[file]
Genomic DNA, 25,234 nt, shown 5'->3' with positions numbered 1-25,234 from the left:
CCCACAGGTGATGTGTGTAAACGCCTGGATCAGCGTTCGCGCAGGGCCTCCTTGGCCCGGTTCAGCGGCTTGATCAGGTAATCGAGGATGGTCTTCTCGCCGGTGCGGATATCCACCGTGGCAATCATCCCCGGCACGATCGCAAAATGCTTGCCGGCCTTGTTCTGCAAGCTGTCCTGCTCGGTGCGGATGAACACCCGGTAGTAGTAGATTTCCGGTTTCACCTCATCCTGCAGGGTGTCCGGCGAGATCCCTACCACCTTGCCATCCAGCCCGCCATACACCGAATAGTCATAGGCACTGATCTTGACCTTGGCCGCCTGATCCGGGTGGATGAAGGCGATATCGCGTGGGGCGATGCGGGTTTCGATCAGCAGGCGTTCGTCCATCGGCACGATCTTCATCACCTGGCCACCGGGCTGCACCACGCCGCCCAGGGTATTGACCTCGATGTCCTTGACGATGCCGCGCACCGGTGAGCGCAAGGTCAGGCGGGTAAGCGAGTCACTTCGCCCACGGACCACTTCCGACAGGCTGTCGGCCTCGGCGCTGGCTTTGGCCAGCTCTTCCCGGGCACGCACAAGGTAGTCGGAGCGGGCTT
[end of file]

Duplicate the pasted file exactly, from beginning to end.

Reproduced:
Genomic DNA, 25,234 nt, shown 5'->3' with positions numbered 1-25,234 from the left:
CCCACAGGTGATGTGTGTAAACGCCTGGATCAGCGTTCGCGCAGGGCCTCCTTGGCCCGGTTCAGCGGCTTGATCAGGTAATCGAGGATGGTCTTCTCGCCGGTGCGGATATCCACCGTGGCAATCATCCCCGGCACGATCGCAAAATGCTTGCCGGCCTTGTTCTGCAAGCTGTCCTGCTCGGTGCGGATGAACACCCGGTAGTAGTAGATTTCCGGTTTCACCTCATCCTGCAGGGTGTCCGGCGAGATCCCTACCACCTTGCCATCCAGCCCGCCATACACCGAATAGTCATAGGCACTGATCTTGACCTTGGCCGCCTGATCCGGGTGGATGAAGGCGATATCGCGTGGGGCGATGCGGGTTTCGATCAGCAGGCGTTCGTCCATCGGCACGATCTTCATCACCTGGCCACCGGGCTGCACCACGCCGCCCAGGGTATTGACCTCGATGTCCTTGACGATGCCGCGCACCGGTGAGCGCAAGGTCAGGCGGGTAAGCGAGTCACTTCGCCCACGGACCACTTCCGACAGGCTGTCGGCCTCGGCGCTGGCTTTGGCCAGCTCTTCCCGGGCACGCACAAGGTAGTCGGAGCGGGCTT